The 2021 drought is quickly becoming an emergency. Kern County’s supply from the State Water Project has been reduced to just 5 percent of a full allocation. Rainfall is about half of average. And with each passing dry day, the drought gets worse.

California’s Wet Season Nears an End with Big Concerns About Drought

A disappointingly dry February is fanning fears of another severe drought in California, and cities and farms are bracing for problems. In many places, including parts of the Bay Area, water users are already being asked to cut back.

Gov. Newsom’s Draft Budget Funds Sustainable Ag

Gov. Gavin Newsom has released his proposed state budget, which includes provisions for sustainable agriculture programs in California.

The proposed budget directs money to the state’s Climate Smart Agriculture programs, including the Healthy Soils Program and SWEEP, the State Water Efficiency Program.

Coming Back Into Balance | Examining Agriculture’s Role in Combating Climate Change

Tension is growing between politicians claiming to be “climate leaders”; those who say that enacted policies are too little, too late; and industry sectors lobbying to maintain the status quo. Environmental activists are pushing hard against the fossil fuel industry and commercial agriculture — two sectors that helped build Ventura County but are now being put under the spotlight for activities that contribute to global warming.

Governor Newsom’s Executive Order Aims to Conserve Land, Biodiversity, California Farm Bureau Federation Reports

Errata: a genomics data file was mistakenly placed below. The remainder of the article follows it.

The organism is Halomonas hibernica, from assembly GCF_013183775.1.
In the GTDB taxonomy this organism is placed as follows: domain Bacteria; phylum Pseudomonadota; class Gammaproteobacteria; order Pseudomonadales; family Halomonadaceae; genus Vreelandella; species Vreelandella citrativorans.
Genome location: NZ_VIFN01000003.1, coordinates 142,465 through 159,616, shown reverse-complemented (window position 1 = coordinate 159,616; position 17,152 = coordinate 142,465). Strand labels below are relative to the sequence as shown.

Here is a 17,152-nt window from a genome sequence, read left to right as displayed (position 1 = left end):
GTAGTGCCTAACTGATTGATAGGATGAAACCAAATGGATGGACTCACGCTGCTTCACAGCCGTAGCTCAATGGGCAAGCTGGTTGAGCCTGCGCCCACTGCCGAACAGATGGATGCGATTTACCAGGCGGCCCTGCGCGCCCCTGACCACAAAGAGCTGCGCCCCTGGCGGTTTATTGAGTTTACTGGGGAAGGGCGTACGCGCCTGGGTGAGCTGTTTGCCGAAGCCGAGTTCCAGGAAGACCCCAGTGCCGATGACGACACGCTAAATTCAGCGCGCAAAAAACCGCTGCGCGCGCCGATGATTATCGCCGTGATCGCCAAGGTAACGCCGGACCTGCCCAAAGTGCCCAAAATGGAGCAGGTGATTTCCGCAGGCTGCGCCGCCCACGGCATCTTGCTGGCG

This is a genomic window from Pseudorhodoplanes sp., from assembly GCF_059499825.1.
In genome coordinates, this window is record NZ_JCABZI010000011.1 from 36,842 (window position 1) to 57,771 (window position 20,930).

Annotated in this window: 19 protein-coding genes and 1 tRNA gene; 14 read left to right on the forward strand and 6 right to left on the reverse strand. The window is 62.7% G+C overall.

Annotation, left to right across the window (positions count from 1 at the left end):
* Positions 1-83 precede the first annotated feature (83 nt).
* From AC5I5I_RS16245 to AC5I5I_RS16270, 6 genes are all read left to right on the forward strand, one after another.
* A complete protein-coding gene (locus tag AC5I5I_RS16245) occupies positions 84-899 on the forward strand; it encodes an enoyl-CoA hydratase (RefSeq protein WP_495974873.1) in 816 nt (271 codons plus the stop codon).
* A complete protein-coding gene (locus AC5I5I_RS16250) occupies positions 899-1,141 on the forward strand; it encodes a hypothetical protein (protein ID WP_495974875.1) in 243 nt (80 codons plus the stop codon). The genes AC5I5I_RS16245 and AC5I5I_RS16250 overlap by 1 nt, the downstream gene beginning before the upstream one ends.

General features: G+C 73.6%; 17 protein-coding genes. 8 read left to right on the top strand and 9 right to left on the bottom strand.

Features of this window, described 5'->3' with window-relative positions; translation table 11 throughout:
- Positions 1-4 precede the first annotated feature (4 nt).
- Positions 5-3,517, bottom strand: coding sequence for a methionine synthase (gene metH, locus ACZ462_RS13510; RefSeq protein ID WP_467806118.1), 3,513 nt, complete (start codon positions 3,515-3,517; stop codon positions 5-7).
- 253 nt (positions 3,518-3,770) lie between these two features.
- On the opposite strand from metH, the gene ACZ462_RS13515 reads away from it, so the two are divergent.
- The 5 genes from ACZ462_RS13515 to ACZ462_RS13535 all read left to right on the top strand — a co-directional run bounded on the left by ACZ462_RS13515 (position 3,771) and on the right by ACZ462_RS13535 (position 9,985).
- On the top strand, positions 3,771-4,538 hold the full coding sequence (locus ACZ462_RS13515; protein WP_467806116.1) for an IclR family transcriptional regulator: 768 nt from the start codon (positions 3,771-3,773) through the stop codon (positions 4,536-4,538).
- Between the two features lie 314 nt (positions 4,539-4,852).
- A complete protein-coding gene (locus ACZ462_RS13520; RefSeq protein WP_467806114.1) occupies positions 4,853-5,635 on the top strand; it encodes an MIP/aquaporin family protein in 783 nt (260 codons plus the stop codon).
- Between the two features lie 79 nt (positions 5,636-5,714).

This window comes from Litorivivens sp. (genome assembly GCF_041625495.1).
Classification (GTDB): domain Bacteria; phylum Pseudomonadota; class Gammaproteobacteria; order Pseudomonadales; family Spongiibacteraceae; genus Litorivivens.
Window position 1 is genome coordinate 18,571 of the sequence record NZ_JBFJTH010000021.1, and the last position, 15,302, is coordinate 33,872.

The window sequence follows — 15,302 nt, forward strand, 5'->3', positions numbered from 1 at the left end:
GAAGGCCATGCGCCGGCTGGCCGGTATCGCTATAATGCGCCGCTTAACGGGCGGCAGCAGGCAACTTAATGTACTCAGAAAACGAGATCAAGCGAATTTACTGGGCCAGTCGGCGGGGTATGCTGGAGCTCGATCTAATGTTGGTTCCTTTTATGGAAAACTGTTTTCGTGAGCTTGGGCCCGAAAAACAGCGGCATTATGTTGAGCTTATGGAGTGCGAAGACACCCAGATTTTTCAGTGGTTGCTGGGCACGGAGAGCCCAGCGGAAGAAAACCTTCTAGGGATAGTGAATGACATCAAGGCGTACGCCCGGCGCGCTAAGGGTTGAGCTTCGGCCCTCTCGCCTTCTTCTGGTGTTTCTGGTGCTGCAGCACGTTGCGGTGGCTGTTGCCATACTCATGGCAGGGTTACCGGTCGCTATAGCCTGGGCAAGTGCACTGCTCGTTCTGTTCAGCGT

A new California Biodiversity Collaborative will help determine how to carry out an executive order from Gov. Gavin Newsom aimed at conserving 30% of California’s land and marine areas by 2030—and agricultural organizations said they would participate to assure the collaborative recognizes stewardship efforts carried out on the state’s farms and ranches.

Trump Makes Water Demand of Farms Priority for New Office

President Donald Trump on Tuesday created what he called a “subcabinet” for federal water issues, with a mandate that includes water-use changes sought by corporate farm interests and oil and gas. An executive order from Trump put Interior Secretary David Bernhardt and Environmental Protection Agency Administrator Andrew Wheeler in charge of the interagency water body.

California Sues Trump Administration Again — This Time Over Water

A day after President Trump visited the Central Valley to celebrate a boost in water for California farms, state officials sued to block the additional water deliveries.

Attorney General Xavier Becerra, in a lawsuit filed Thursday, maintains that new federal rules designed to increase pumping from the Sacramento San Joaquin River Delta fail to protect salmon and other endangered fish in the delta estuary.

‘They’re Going to Dry Up’: Debate Erupts Over Plan to Move Water From Farmland to Suburbs

A private company and the town of Queen Creek are proposing a water deal that would leave 485 acres of farmland permanently dry near the Colorado River and send the water used on that land to the fast-growing Phoenix suburb.

The company GSC Farm LLC is seeking to sell its annual entitlement of 2,083 acre-feet of Colorado River water — about 678 million gallons — to Queen Creek for a one-time payment of $21 million. The town and the company asked regulators at the Arizona Department of Water Resources to endorse the water transfer, and the agency is holding a series of four meetings this week to hear comments on the proposal.